I wrote about THE ATTIC a bunch of years ago HERE but I can never get enough of this movie so I thought it deserved a Five Favorite Things flavored tributeâ€¦
Hey! Two of my favorite actors in one movie! Although I doubt Carrie Snodgress and Ray Milland would identify THE ATTIC as the highpoint of their respective careers, I canâ€™t imagine anyone who could deliver as much to either role. At the time both actors were routinely pigeonholed into somewhat similar parts (Snodgress as a flighty loon, Milland as a cantankerous stick in the mud) and yet both here seem game as hell to present the apex of what they were often being typecast. Snodgress is wonderfully vulnerable yet marginally threatening as brokenhearted, semi-delusional spinster librarian Louise Elmore and Milland is effortlessly contemptible as her overbearing, sabotaging father Wendell. Itâ€™s almost like watching a virtuoso ping-pong tournament as these two legends spar against each other.
Monkeys, Chimps and Apes!
Our girl Louise is obsessed with monkeys. She collects them, they are her spirit animal and they give her much needed comfort against the realities she canâ€™t accept. One day her only pal impulsively buys a real â€œmonkeyâ€ (a chimp complete with accompanying circus music) for her to love from the pet store (as one does) and Louise brings it home to the great annoyance of her joyless father. Iâ€™m a simple man and nothing in the world is as amusing to me than an ornery old man being tormented by a mischievous chimp; itâ€™s just a delightful scenario. Sadly, Louiseâ€™s bold move to follow her own wishes rather than her fatherâ€™s begins a chain of events that are truly tragic (but not before Louise fantasizes that her chimp turns into a gorilla and gives her father a beat-down). I gotta say, Louiseâ€™s murderous revenge fantasies are often amusing but they also have a twisted off-kilter vibe that is keenly eerie.
THE ATTIC was released in 1980 but youâ€™d never know it by the oddly misplaced song inserts that seem plucked from a mellow-seventies 8-track tape. Come for the suicidal whimpering of â€œWho Caresâ€, stay for the rental bike excursion themeÂ â€œCome Love Me Againâ€ which was written by the same lyricist (Ayn Robbins) who penned ROCKYâ€™s â€œGonna Fly Nowâ€.
I admit that when I first stumbled across THE ATTIC on television as a teen, I was a little disappointed in its lack of bloodshed or supernatural happenings. Louise is rather like a classic Tennessee Williams character who is trapped in a world of her own due to a hopeful moment in her past transforming into a tar pit of broken dreams and abandonment. I guess what Iâ€™m saying is, itâ€™s kinda sappy at times but there remains a dark, slyly sharp gothic undercurrent that should satisfy those who enjoy subtler psychological horror. Snodgress was a mere 35 when the film was made but much of the familial betrayal themes present here echo those found in WHAT EVER HAPPENED TO BABY JANE? (62) Poor Louise may seem pathetic at times but she exerts a heroic effort to change course and a generosity of spirit that is truly admirable. Sadly she is ultimately thwarted by meddlers in her midst so in that respect Iâ€™d also liken this tale to other tragic character-driven horror faves like PSYCHO II (83) and MAY (2002).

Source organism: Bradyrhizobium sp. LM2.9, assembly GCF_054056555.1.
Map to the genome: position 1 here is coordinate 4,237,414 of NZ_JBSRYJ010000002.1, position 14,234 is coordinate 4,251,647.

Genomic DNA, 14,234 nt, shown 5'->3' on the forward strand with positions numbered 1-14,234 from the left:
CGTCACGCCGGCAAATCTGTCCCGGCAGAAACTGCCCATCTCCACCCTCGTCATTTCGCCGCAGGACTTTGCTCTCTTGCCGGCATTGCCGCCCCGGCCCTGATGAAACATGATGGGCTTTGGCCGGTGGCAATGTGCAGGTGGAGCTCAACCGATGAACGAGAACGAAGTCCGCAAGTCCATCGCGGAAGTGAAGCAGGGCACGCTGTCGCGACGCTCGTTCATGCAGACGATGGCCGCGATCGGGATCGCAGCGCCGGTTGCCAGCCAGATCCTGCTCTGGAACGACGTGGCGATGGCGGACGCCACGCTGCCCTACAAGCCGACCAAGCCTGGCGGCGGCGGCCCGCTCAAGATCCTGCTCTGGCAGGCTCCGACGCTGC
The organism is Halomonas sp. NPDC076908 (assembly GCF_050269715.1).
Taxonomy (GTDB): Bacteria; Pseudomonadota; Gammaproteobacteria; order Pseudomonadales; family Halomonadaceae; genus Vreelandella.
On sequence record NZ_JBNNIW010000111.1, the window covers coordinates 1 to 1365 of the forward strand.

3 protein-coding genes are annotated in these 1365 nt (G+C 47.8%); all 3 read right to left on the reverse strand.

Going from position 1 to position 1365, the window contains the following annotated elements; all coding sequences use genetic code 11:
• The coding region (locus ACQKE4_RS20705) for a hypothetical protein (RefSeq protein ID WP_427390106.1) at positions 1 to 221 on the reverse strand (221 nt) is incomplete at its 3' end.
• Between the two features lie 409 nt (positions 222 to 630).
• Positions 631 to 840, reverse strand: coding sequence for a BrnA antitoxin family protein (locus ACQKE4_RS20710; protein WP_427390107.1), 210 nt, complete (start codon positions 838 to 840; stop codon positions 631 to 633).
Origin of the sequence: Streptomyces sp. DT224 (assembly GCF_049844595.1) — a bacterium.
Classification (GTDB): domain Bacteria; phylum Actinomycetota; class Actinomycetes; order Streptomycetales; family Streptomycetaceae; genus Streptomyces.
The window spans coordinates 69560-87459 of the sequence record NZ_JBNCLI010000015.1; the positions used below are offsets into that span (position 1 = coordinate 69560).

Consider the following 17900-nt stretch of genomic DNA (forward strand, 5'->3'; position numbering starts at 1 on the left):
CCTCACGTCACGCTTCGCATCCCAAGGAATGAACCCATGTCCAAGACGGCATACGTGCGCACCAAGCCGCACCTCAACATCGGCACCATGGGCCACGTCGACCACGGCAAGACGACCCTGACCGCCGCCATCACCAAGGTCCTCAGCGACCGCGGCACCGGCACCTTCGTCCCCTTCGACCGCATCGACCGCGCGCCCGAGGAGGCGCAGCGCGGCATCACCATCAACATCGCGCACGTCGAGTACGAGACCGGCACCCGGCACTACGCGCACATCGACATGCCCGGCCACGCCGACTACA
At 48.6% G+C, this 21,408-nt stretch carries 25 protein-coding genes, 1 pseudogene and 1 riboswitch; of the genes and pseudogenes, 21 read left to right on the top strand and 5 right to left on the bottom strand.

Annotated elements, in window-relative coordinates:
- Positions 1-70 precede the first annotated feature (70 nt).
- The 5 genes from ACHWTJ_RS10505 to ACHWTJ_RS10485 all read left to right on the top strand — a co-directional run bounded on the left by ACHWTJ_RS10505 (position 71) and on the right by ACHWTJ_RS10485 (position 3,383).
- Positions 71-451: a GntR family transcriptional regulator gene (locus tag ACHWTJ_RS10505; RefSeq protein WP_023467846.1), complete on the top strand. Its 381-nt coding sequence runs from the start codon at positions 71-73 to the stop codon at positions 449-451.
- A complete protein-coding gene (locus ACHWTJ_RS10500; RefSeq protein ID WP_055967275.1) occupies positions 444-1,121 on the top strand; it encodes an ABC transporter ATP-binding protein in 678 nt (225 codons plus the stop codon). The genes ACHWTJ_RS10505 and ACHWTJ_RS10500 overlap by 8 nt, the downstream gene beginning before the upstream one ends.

That Strange Connection
Iâ€™ll always be fascinated by the fact that the characters of Louise Elmer and her wheelchair utilizing pop Wendell previously appeared portrayed by different actors in an earlier film. 1973â€™s Curtis Harrington helmed flick THE KILLING KIND was written by the same two writers (Tony Crechales & Gary Gravet) as THE ATTIC and apparently they became so curious about what these secondary, briefly-appearing, characterâ€™s backstories might be that they wrote them their own film. Iâ€™m eternally grateful they did. Otherwise, Iâ€™d never have gotten to see Ray Milland throttled by an ape.
Note: Iâ€™ve seen THE ATTIC so many times that I was able to write this without a re-viewing but I had to watch it again just in case I remembered anything wrong and because I couldnâ€™t remember the monkeyâ€™s name (it was Dickie). And let me tell ya, it all hit me so much harder! The comedy seemed more explicit, the sorrow seemed infinitely deeper and I found myself newly enraged by the actions of Louiseâ€™s father. Iâ€™m just in awe of the way film can continuously gift new layers to a viewer each time they watch it and the older they get. The way Louise feels about monkeys is the way I feel about this movie.
This is an awesome article! The Attic’s poster disturbed me so badly when I was young so I was always afraid to rent it. It’s a good thing I didn’t watch this one as a kid, I probably would’ve thought it was too slow to capture my 13-year-old attention (as you mention in the article). It seems like it would be a haunted house or supernatural film, but the real terror is people (nothing is scarier). I am in complete agreement that everything from the acting to the songs are compelling and unique. It definitely has the feel of the kind of movie that would never get made today, like Let’s Scare Jessica to Death or Heathers. Carrie Snodgrass was certainly an underrated and underutilized actress and I have such great sympathy for her character in this movie. I wish it were available on Blu-Ray but I’ve never been able to find it. And I never knew the trivia that Louise was a side character who got a spin-off!